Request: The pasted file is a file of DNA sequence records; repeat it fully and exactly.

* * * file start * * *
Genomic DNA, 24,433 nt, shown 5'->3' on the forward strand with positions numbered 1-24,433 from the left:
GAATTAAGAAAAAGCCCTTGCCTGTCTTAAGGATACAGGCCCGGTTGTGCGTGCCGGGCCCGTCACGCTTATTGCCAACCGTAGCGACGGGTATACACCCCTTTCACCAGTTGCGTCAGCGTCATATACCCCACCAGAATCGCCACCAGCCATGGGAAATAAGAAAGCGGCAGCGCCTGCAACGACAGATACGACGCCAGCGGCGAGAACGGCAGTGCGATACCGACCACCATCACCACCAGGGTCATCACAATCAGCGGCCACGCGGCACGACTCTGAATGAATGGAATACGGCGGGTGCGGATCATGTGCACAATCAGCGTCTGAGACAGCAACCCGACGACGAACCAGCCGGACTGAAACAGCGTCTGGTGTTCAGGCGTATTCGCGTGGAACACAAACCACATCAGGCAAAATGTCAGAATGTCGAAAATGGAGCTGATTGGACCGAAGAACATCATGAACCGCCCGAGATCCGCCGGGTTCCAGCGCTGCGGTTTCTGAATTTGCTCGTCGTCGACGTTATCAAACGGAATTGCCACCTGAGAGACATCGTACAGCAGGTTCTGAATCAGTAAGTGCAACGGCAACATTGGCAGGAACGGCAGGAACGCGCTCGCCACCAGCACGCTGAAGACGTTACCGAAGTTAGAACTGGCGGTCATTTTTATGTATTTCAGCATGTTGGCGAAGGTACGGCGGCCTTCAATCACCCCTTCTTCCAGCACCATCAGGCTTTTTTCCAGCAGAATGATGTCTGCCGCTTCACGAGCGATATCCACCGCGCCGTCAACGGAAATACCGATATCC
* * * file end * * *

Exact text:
Genomic DNA, 24,433 nt, shown 5'->3' on the forward strand with positions numbered 1-24,433 from the left:
GAATTAAGAAAAAGCCCTTGCCTGTCTTAAGGATACAGGCCCGGTTGTGCGTGCCGGGCCCGTCACGCTTATTGCCAACCGTAGCGACGGGTATACACCCCTTTCACCAGTTGCGTCAGCGTCATATACCCCACCAGAATCGCCACCAGCCATGGGAAATAAGAAAGCGGCAGCGCCTGCAACGACAGATACGACGCCAGCGGCGAGAACGGCAGTGCGATACCGACCACCATCACCACCAGGGTCATCACAATCAGCGGCCACGCGGCACGACTCTGAATGAATGGAATACGGCGGGTGCGGATCATGTGCACAATCAGCGTCTGAGACAGCAACCCGACGACGAACCAGCCGGACTGAAACAGCGTCTGGTGTTCAGGCGTATTCGCGTGGAACACAAACCACATCAGGCAAAATGTCAGAATGTCGAAAATGGAGCTGATTGGACCGAAGAACATCATGAACCGCCCGAGATCCGCCGGGTTCCAGCGCTGCGGTTTCTGAATTTGCTCGTCGTCGACGTTATCAAACGGAATTGCCACCTGAGAGACATCGTACAGCAGGTTCTGAATCAGTAAGTGCAACGGCAACATTGGCAGGAACGGCAGGAACGCGCTCGCCACCAGCACGCTGAAGACGTTACCGAAGTTAGAACTGGCGGTCATTTTTATGTATTTCAGCATGTTGGCGAAGGTACGGCGGCCTTCAATCACCCCTTCTTCCAGCACCATCAGGCTTTTTTCCAGCAGAATGATGTCTGCCGCTTCACGAGCGATATCCACCGCGCCGTCAACGGAAATACCGATATCC